A look at Degrassi, 25 years after resonating with teens:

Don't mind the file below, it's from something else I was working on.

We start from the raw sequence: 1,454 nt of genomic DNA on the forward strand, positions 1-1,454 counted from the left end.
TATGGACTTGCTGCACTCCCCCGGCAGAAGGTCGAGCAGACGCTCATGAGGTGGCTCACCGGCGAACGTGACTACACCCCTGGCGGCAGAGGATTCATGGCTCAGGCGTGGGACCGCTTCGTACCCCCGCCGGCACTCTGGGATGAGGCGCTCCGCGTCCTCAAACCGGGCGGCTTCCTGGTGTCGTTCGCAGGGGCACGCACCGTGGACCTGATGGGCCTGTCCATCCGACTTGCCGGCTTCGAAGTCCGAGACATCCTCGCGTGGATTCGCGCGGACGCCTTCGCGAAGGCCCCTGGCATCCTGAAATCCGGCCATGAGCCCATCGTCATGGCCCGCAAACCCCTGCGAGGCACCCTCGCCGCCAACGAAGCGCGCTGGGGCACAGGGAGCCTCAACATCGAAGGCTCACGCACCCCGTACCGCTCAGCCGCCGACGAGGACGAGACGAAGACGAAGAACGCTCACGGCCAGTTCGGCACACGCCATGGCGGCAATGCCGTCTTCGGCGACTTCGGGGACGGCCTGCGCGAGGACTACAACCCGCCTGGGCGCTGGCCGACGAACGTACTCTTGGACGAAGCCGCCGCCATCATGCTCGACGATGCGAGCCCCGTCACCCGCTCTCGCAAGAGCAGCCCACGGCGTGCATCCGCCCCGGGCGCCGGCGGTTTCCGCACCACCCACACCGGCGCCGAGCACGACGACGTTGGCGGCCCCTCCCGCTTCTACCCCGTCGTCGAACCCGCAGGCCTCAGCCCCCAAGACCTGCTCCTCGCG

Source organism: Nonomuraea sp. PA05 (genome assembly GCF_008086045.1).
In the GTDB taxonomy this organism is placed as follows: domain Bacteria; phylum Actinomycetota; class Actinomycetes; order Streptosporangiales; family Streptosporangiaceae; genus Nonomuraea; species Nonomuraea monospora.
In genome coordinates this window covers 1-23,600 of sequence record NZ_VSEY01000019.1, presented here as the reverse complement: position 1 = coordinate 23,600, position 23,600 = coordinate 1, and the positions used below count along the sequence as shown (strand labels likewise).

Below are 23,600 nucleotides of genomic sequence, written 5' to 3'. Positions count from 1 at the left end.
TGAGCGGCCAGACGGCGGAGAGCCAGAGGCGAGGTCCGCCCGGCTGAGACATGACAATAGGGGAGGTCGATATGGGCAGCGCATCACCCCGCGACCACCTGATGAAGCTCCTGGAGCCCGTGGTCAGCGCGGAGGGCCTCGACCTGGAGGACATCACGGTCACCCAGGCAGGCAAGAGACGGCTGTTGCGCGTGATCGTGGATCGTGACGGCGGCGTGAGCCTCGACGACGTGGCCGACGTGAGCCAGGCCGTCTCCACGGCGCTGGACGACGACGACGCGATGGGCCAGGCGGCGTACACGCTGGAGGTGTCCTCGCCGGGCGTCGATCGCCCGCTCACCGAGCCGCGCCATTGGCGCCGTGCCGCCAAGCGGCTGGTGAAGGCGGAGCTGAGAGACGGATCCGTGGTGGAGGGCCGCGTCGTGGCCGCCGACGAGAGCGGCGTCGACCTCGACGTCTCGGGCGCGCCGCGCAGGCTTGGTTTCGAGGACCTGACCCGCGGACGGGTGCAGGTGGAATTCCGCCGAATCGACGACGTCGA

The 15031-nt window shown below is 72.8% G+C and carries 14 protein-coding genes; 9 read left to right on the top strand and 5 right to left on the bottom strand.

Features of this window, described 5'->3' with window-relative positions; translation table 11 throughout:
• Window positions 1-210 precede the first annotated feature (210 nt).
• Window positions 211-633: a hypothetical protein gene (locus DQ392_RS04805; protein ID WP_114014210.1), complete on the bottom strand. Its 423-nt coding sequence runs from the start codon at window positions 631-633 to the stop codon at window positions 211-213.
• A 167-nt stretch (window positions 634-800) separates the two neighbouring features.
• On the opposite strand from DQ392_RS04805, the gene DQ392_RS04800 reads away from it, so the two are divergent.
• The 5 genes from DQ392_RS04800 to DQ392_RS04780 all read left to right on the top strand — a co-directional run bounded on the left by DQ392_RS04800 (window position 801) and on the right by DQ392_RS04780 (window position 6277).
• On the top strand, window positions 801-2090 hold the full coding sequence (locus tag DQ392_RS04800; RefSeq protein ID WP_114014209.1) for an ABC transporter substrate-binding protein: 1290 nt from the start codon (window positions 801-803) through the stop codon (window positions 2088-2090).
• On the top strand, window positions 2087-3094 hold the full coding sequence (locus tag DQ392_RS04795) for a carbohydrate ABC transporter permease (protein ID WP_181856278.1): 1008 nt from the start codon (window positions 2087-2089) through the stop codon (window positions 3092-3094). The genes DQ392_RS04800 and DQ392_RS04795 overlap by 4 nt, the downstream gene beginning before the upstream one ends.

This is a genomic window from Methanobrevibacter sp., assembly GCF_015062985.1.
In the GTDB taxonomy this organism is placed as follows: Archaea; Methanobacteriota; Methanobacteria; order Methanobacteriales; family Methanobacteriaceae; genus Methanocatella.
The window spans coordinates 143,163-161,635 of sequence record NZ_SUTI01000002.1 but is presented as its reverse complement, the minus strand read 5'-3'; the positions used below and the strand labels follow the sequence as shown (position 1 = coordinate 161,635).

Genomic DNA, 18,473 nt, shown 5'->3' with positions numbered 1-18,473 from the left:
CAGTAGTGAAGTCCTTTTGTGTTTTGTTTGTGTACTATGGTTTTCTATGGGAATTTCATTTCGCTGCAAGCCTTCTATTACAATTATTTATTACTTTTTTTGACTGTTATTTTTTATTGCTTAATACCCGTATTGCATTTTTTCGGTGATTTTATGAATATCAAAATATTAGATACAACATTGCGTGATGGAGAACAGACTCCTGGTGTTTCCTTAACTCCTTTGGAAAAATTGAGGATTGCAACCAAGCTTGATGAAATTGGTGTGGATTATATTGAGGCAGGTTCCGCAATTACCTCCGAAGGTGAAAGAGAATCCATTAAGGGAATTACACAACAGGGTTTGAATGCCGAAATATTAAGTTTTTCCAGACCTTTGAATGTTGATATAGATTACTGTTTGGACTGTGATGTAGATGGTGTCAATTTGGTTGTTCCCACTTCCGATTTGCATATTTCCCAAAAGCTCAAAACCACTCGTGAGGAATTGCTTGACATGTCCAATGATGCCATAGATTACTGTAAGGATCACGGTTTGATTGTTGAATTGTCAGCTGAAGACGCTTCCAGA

Degrassi ’s grassroots approach to social class served as a near-invisible narrative strategy, but it anticipated the show’s most memorable legacy: its unflinching, plain-spoken treatment of pregnancy, suicide, interracial dating (a big deal in 1987), and HIV/AIDS. What’s more, Degrassi didn’t treat its characters with benevolence. Spike’s pregnancy at age fourteen — the result of a clumsy first-time sexual encounter with Shane, a baby-faced ninth-grader — didn’t end with a convenient miscarriage. Her character spent the remainder of the series as a struggling single parent. Later that season, Shane experimented with LSD, fell off a bridge, and suffered permanent brain damage. Wheels, one of the most popular characters, lost his parents to a drunk driver, and later experienced a breakdown that culminated in a drunk driving incident that killed a child, blinded his friend Lucy, and landed him in prison. In the early years of HIV/AIDS, Dwayne contracted the virus after having unprotected sex with his girlfriend (a thoughtful plot choice in an era when many thought of it as a ‘gay disease’). In a 1999 cast reunion on the CBC talk show Jonovision, actor Darrin Brown, who played Dwayne, was asked where his character would be now. ‘Dwayne would probably be dead,’ he replied.